From Pecos Bill to nightclub comics, we’ve got lots to laugh about.
It didn’t take me long to learn the ten lessons of stand-up comedy. Number one is, Prepare to die.
With his bust-a-gut jokes and cornpone tales, backwoods humorist Bob Murphey delivers a time gone by.
Did you hear the one about the eleven Aggies who told their favorite Aggie jokes?
Making a living is a laughing matter for these comic Texans.
“The heavens brought the rain, but Man brought the ruin.”
Texans stake out their territory with conch shells, beer cans, and electric fans.
Travels with Eric Kimmel, l’enfant terrible of Dallas, Paris, and Limoges jail.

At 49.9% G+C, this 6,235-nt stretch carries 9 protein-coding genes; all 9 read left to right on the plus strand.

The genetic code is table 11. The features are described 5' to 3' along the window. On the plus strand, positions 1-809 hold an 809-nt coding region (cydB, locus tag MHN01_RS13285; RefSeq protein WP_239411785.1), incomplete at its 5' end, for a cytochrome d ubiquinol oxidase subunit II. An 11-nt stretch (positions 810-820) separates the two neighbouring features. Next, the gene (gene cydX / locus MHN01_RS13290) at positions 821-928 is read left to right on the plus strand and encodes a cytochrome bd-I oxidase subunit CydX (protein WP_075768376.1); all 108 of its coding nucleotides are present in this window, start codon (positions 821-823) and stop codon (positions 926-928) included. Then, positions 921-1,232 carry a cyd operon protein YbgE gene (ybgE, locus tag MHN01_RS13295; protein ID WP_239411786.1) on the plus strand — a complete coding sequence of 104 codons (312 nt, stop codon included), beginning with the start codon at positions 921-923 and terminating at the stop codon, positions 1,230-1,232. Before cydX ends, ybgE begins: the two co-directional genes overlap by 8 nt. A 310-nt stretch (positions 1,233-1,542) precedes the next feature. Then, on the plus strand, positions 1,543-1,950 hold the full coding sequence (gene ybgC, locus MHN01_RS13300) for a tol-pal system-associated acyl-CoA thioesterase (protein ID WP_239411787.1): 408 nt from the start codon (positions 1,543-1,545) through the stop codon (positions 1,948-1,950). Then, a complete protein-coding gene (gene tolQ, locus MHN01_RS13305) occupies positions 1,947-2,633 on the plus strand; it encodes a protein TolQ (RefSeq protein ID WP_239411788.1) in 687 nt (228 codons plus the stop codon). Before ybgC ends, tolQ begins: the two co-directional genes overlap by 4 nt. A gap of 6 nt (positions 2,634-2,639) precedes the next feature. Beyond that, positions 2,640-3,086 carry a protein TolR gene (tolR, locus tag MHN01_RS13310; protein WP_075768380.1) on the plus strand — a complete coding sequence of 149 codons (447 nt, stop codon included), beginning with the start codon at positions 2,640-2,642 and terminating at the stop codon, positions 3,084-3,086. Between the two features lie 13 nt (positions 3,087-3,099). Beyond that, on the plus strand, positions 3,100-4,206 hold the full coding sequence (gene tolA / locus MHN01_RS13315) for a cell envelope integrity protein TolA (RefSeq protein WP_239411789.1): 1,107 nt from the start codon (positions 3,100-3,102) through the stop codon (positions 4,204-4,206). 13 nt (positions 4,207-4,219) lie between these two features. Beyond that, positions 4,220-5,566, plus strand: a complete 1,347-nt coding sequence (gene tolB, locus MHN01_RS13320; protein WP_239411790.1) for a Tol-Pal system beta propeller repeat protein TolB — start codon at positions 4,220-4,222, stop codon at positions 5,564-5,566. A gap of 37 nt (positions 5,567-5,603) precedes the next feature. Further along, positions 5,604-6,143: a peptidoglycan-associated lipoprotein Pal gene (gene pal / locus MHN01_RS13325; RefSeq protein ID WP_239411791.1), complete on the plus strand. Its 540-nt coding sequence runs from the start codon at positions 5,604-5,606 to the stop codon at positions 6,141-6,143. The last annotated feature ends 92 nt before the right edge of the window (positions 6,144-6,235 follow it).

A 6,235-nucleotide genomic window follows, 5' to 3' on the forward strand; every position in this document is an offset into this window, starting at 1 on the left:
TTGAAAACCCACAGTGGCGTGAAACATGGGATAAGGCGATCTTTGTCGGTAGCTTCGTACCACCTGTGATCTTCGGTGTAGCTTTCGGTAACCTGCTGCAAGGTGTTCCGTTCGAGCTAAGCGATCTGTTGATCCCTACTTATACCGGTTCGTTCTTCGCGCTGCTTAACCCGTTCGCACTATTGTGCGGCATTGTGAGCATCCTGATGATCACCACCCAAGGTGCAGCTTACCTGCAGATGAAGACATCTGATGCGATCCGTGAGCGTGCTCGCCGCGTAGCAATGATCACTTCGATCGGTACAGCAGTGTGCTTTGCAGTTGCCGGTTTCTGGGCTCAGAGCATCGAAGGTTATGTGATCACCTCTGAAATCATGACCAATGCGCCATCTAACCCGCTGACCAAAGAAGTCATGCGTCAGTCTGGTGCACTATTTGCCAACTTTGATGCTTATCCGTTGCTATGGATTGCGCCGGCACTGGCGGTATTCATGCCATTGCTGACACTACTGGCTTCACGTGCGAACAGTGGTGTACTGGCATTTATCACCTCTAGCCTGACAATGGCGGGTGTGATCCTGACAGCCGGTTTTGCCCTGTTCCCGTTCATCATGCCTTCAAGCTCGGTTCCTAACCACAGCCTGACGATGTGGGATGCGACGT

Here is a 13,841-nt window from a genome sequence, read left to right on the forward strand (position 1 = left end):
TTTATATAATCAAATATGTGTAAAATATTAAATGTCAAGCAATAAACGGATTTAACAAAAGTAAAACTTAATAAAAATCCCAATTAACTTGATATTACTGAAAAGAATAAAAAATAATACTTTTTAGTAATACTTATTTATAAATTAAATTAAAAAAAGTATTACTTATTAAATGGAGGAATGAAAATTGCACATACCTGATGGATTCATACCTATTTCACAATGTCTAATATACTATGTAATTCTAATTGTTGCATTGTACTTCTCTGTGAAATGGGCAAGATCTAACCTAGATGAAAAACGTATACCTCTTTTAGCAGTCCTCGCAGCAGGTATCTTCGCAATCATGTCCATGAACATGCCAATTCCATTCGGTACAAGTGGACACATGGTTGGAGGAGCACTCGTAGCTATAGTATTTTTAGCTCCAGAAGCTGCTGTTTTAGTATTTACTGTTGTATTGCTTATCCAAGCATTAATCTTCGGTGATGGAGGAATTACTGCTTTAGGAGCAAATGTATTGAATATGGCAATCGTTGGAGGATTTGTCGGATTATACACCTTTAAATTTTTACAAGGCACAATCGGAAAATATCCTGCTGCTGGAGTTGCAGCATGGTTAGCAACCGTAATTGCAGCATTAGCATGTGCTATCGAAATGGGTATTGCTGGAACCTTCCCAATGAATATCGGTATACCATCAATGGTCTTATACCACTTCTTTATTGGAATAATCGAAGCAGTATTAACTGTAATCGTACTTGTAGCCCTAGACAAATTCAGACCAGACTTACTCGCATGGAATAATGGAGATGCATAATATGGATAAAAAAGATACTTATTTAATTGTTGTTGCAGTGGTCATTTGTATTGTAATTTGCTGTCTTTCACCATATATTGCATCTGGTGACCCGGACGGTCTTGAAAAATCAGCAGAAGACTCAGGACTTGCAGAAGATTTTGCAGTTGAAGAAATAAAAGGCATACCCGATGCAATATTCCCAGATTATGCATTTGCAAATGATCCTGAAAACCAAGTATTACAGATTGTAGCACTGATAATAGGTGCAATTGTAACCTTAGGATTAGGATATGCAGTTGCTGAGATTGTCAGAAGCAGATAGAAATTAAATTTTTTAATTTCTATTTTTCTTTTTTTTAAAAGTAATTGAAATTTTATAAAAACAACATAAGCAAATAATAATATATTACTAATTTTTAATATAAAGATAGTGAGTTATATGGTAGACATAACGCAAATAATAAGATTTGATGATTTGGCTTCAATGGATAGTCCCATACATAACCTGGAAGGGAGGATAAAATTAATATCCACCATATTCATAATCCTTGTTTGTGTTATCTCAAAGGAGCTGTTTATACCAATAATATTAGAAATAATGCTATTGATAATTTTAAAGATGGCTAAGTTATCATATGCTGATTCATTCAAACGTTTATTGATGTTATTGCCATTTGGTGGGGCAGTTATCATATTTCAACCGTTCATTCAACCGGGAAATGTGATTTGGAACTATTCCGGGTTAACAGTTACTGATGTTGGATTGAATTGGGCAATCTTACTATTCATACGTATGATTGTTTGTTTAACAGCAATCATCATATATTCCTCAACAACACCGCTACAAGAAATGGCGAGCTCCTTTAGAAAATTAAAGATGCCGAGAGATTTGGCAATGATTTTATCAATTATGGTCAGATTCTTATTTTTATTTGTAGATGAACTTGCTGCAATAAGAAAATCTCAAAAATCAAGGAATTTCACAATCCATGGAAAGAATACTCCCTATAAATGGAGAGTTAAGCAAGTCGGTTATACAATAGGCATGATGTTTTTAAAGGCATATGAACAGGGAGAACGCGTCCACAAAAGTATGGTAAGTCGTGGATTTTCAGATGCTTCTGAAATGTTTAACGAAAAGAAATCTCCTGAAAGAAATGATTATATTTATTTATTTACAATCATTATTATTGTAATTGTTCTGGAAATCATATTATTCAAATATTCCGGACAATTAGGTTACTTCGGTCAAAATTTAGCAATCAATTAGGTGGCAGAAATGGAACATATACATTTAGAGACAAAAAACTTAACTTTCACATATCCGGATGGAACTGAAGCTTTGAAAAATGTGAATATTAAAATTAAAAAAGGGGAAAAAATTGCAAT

Sometimes, in the search for misplaced objects, we find things we didn’t know we were looking for.
Donald Barthelme’s style could never be imitated, but if you listened to him, you could find your own.
John Neely Bryan’s cabin may be a fake, but as Dallas’ only claim to the past, it’s a beloved fake.
Friendly Cowboy Jim gives San Antonio tourists what they want.
Robert Bass must sometimes wish he had coveted an easier takeover target than the Flordia company that owns the St. Petersburg Times.
Dick Armey sneered at D.C.’s chummy politics. Then he found he liked being a member of the club.
In honor of the Economic Summit, Houstonians are cleaning up their act and driving themselves nuts.
Clear Winner; Aqua Viva Man; Take a Stand; Water Featured
Nine-Year-Old Brent Cunningham just after his Red Brangus heifer placed second at the 1989 Austin Livestock Show and Rodeo. Photograph by Michael O’Brien